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Rockwell Automation rebuffs sweetened Emerson bid

Keith Nosbusch, chairman of Rockwell Automation.
Christopher Goodney | Bloomberg | Getty Images
Keith Nosbusch, chairman of Rockwell Automation.

Rockwell Automation on Wednesday rejected rival Emerson Electric's sweetened takeover offer, saying the $29 billion bid undervalued the industrial automation company and that a merger would dampen its growth prospects.

Milwaukee-based Rockwell said its board of directors was unanimous in concluding that Emerson's latest offer about $2 billion higher than a previous proposal was "not in best interests of the company and its shareowners."

Earlier this month, Emerson outlined a plan for a combined "Emerson Rockwell" that will maintain a significant presence in Milwaukee and become an "automation center of excellence."

Rockwell on Wednesday questioned the strategic rationale for a merger.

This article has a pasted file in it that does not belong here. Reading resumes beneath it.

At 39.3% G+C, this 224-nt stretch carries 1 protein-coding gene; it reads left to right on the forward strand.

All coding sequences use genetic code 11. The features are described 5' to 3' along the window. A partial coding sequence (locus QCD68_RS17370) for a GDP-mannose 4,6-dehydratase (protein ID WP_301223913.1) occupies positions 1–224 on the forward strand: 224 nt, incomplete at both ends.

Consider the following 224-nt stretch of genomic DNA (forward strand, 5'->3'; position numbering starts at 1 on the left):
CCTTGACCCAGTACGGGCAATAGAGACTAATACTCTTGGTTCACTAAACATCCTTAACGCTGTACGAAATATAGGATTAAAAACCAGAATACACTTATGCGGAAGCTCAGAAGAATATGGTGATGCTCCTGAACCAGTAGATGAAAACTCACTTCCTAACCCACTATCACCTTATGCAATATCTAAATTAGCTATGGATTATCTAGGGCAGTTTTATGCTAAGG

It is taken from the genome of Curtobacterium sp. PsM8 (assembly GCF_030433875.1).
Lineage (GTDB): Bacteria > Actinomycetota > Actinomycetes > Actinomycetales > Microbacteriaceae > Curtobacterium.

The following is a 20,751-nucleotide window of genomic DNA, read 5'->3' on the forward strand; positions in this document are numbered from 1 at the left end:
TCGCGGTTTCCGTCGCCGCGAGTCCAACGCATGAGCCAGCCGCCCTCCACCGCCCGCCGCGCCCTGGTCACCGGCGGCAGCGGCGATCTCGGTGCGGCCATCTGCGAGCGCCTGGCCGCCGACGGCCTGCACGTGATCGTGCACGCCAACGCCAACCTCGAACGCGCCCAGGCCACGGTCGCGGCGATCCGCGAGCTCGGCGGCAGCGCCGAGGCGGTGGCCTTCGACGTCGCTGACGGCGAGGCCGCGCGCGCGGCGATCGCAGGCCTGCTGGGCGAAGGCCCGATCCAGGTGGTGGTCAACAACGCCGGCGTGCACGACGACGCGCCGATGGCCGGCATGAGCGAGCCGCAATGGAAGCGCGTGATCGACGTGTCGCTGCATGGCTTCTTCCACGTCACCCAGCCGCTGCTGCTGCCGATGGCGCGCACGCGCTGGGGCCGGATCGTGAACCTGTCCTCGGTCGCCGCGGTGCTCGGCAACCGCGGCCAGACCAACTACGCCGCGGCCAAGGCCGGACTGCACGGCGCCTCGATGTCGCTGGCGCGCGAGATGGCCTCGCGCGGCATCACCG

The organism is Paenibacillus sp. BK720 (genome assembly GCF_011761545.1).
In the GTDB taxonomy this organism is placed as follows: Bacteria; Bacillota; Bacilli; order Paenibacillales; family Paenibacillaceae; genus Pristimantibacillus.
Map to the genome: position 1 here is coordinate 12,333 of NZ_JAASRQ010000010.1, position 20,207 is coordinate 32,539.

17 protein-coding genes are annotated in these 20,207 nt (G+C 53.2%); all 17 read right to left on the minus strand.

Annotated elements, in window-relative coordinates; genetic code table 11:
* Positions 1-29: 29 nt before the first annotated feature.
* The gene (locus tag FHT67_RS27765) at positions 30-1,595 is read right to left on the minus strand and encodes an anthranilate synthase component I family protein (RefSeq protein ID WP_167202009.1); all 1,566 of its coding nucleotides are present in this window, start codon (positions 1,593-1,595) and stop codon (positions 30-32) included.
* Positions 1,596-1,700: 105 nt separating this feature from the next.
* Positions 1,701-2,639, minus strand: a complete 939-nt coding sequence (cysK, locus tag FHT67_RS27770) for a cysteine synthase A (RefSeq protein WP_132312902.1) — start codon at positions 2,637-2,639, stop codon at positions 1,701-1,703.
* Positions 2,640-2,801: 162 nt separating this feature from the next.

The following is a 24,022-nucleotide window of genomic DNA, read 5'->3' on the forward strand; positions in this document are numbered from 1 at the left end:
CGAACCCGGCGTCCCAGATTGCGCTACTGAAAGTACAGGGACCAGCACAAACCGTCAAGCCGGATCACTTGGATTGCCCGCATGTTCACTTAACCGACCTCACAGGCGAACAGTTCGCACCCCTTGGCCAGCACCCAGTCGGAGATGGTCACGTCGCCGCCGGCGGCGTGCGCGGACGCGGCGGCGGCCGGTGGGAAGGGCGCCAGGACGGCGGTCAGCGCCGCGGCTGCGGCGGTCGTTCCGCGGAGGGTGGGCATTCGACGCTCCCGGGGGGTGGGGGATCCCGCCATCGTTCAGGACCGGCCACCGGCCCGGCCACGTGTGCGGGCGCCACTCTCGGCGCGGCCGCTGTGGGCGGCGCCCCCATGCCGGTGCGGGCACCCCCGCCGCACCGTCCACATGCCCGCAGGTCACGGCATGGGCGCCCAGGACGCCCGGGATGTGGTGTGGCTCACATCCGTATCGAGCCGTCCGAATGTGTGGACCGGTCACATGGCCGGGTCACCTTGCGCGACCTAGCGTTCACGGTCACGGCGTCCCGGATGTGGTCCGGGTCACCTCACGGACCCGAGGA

A combination with Emerson would "dampen, not enhance, the ability to grow in the evolving industrial automation and information market," Rockwell Chief Executive Blake Moret said.

"Bigger is not always better for driving growth and value creation," Moret added.

Rockwell is a leader in so-called discrete automation, helping assemble component parts to make automobiles, household appliances, and computer systems.

Emerson's strength is in process automation, which helps power plants and factories in sectors including mining and cement operate more efficiently.

St. Louis-based Emerson's latest offer values Rockwell at $225 per share, split between $135 in cash and $90 in Emerson shares.

Shares of Rockwell fell 1.2 percent to $191 in premarket trading on Wednesday, with Emerson shares were slightly higher.